With Justice Kennedy’s retirement and probable replacement with a new Justice appointed by President Trump, Republican Presidents will have appointed five of the nine Supreme Court Justices. This despite the fact that Democratic candidates have won the popular vote in six of the last seven Presidential elections. That apparent disparity between the allocation of judicial power and the democratic will of most Americans poses a potential challenge to the legitimacy of the judiciary. That has in turn prompted recent calls for Democrats to add seats to the Supreme Court when they return to power. This Essay examines the constitutional politics of the appointments process in an era of rising partisanship and constitutional hardball through the lens of game theory. It offers the counterintuitive conclusion that in this moment of cratering cooperation and collapsing constitutional norms, there may be a rare political and legal opportunity to restructure the judicial appointments process for the better and for good. The present constitutional moment provides a unique opening to solve the problem permanently through the perennial reform proposal: judicial term limits with regularized appointments.

Wednesday, August 1, 2018

Trial and Appellate Judges Should be Selected by Different Methods

Tailored Judicial Selection is Maine Law Professor Dmitry Bam's new article in the University of Arkansas at Little Rock Law Review.

The abstract says in part:

"approximately forty states using a uniform selection method for all levels of their state courts. For example, in fourteen states all judges are appointed by the governor from a list submitted by a judicial nominating commission. Another fourteen use nonpartisan elections for all their judges. Eight more use partisan elections for all their judges. All in all, once a state chooses a selection and retention method for its judges, it adopts that approach for the whole judiciary.

But it does not have to be this way. In this article, I will suggest that we should at least consider tailoring the judicial selection method to different levels of the judiciary. After all, judges are not a monolithic, homogenous group, and the work of a trial judge differs significantly from the work of an appellate judge. I will show that different selection methods may be appropriate for trial judges than for appellate judges. What I call “tailored judicial selection” can help address some of the concerns raised by the proponents and the opponents of various methods of judicial selection."

I agree, and thank Prof. Bam for quoting Stephen J. Ware, Originalism, Balanced Legal Realism and Judicial Selection: A Case Study, Kan. J.L. & Pub. Pol'y, Spring 2013, at 165, 181: "The political/lawmaking side of judging looms larger, the higher the court. In other words, the extent to which (inevitable) judicial lawmaking allows judges to inject their political views into law rises, the higher the court. Trial judges play less of a lawmaking role than appellate judges, especially supreme court justices, simply because court systems are hierarchical and trial courts are at the bottom. The legal rulings of trial courts can be reversed, de novo, by appellate courts. In contrast, appellate courts are often the final word, as a practical matter, on issues of law."

Thursday, July 19, 2018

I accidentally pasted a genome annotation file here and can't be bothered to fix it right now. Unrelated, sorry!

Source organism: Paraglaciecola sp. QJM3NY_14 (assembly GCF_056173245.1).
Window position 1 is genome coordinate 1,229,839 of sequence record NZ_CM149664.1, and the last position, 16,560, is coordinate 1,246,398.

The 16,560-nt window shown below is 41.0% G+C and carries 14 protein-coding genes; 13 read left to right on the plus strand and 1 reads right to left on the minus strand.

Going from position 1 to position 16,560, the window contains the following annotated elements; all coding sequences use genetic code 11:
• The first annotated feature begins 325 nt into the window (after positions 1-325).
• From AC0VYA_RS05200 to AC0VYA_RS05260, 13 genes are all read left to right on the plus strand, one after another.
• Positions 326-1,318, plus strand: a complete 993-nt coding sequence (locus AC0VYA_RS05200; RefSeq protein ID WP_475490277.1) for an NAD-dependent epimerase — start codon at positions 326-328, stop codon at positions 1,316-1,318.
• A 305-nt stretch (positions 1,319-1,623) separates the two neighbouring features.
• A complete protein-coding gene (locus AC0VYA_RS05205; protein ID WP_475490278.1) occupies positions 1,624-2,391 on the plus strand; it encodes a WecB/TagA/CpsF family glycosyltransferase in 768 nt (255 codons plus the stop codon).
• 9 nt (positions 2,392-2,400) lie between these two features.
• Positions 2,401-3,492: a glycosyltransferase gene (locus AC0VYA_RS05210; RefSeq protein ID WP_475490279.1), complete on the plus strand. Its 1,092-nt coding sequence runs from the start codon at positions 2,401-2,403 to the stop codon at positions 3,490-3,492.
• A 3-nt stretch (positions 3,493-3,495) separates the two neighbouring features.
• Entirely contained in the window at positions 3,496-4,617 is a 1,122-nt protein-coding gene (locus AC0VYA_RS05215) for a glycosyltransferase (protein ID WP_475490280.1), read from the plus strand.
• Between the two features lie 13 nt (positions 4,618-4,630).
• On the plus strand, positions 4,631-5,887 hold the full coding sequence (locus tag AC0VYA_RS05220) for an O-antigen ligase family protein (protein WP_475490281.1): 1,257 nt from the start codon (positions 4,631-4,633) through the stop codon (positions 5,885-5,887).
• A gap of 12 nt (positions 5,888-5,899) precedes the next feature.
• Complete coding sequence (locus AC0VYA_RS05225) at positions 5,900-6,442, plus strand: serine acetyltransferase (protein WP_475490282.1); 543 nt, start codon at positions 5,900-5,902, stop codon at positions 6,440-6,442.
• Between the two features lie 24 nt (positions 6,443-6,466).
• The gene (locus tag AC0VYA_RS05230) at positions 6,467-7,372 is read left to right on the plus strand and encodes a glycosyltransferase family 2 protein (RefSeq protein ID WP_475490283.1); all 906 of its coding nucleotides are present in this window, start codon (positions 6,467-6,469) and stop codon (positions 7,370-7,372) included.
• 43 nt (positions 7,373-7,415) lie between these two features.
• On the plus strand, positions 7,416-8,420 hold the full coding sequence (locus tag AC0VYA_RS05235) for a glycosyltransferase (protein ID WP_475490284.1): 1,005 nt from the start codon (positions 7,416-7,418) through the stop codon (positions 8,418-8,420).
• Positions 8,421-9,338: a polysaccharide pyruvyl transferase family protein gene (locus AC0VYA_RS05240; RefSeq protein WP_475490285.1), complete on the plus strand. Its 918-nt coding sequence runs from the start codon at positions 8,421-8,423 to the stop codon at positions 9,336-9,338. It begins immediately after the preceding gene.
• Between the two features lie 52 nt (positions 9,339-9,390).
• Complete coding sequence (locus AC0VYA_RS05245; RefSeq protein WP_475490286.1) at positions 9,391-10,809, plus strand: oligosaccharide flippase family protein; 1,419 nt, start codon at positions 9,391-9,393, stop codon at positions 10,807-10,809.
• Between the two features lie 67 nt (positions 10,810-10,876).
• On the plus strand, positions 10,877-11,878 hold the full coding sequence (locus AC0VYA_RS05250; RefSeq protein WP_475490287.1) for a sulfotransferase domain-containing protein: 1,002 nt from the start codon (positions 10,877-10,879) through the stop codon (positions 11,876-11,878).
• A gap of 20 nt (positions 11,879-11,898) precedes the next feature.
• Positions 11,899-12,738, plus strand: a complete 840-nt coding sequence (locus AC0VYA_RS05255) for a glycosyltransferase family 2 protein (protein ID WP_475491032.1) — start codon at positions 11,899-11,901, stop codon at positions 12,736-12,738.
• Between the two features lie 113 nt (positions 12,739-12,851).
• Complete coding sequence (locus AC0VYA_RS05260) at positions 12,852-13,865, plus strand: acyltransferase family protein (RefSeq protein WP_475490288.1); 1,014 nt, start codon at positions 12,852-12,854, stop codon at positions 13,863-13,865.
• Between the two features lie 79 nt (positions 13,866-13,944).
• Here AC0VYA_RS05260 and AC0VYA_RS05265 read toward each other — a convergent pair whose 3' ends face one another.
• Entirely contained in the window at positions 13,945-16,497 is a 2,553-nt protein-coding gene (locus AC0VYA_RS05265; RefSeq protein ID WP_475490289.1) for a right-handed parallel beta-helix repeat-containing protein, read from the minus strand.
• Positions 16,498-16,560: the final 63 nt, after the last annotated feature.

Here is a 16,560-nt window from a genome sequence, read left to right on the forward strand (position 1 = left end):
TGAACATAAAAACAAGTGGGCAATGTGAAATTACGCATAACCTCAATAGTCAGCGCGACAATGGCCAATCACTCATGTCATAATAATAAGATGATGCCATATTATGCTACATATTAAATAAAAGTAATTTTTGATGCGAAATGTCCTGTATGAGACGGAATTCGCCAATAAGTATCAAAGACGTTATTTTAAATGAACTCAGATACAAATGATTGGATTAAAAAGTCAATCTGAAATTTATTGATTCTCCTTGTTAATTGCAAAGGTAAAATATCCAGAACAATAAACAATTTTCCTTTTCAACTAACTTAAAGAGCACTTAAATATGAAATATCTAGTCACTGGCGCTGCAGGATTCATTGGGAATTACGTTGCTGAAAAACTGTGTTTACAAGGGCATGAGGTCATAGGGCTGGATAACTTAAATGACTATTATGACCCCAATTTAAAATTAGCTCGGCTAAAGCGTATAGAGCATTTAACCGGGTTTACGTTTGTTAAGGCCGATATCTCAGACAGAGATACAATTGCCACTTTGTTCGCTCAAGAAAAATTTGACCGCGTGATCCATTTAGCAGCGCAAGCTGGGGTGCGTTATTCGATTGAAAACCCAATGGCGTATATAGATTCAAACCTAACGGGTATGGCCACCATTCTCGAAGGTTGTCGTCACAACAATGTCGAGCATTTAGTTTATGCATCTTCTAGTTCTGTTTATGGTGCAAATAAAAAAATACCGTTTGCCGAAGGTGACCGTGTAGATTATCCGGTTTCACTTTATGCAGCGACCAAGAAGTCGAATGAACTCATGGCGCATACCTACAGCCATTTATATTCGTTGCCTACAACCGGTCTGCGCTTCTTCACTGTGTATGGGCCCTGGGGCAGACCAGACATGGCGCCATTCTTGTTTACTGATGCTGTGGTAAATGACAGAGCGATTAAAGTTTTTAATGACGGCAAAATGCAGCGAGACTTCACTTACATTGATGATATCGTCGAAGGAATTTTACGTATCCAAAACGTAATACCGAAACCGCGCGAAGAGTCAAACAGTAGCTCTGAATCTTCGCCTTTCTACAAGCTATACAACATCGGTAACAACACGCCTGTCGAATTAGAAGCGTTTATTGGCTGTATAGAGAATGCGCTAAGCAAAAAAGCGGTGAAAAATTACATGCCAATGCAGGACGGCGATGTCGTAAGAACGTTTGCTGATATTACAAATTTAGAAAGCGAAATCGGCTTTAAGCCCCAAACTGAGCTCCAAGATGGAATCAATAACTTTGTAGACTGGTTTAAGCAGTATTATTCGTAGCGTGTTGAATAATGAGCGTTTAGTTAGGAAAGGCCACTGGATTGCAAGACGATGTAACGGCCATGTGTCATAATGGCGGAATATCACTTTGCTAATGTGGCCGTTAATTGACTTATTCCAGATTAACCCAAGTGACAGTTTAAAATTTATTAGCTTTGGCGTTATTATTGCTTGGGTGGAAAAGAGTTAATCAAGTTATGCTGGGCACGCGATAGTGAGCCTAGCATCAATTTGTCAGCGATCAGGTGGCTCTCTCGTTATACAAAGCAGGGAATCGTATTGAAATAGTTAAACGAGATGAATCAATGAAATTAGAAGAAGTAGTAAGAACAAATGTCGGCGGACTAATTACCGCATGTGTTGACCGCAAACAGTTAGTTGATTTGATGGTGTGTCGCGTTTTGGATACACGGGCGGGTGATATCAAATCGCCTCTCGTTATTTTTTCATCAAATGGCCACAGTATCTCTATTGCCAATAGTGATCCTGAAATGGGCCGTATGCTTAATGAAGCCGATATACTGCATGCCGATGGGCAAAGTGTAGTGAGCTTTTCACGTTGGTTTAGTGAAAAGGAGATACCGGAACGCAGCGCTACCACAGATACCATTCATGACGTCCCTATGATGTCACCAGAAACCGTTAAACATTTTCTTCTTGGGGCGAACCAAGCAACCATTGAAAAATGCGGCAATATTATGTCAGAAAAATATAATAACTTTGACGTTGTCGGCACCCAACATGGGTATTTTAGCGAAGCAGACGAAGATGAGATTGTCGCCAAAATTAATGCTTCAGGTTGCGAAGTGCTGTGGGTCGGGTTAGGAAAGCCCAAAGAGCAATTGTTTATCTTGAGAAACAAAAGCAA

Change to North Carolina Judicial Selection on Ballot

North Carolina voters will at the next election vote on whether to amend their state constitution to change the way judicial vacancies are filled.

Currently, North Carolina judges are elected and mid-term vacancies are filled by the governor until the next election.

The proposal would have nominating commission pass its findings to the legislature which would pick two nominees from which the governor must choose.

Perhaps no coincidence that the governor is a Democrat but Republicans hold majorities in the legislature.

Tuesday, July 3, 2018

Quick Summaries of Short List for SCT

Brett Kavanaugh, Amy Coney Barrett, et al., are discussed by Richard Wolf and David Jackson in USA Today.

Analysis of Judges Kavanaugh and Barrett along with Judges Thomas Hardiman of the Third Circuit, and Amul Thapar and Raymond Kethledge from the Sixth Circuit, by Adam Feldman at Empirical SCOTUS

Thursday, May 24, 2018

Listen to the Case for "Political Appointment" of Judges

Vanderbilt Law Professor Brian Fitzpatrick and University of Kansas Law Professor Stephen Ware discuss what Prof. Fitzpatrick's recent paper calls "political appointment" as the best way to select state judges.

Saturday, May 19, 2018

The Case for "Political Appointment" of Judges

Vanderbilt Law Professor Brian Fitzpatrick authored a new paper arguing for what he calls "political appointment" as the best way to select state judges.

Prof. Fitzpatrick and I will discuss this paper in a Teleforum this Monday, May
21, 2018, 1:00pm - 2:00pm EDT for the Federalist Society

Monday, April 16, 2018

NY Times on Many States' Judicial Selection

The New York Times recently editorialized in favor of judicial independence against partisan attacks by Republicans. The Times mentions Wisconsin, Kansas, North Carolina, Washington, Pennsylvania, and Missouri.

Monday, April 2, 2018

Tomorrow's Election for Wisconsin Supreme Court includes National Money for Democratic Candidate

Democrats "aim to turn a race for state Supreme Court into the next nationalized race," according to Politico. President Obama’s attorney general, Eric Holder, is backing Rebecca Dallet, a Milwaukee County circuit court judge. The National Democratic Redistricting Committee, according to Politico,  has invested $140,000 in a digital ad program promoting Dallet, whose opponent is Judge Michael Screnock.

The Wisconsin State Journal reports on the race's final debate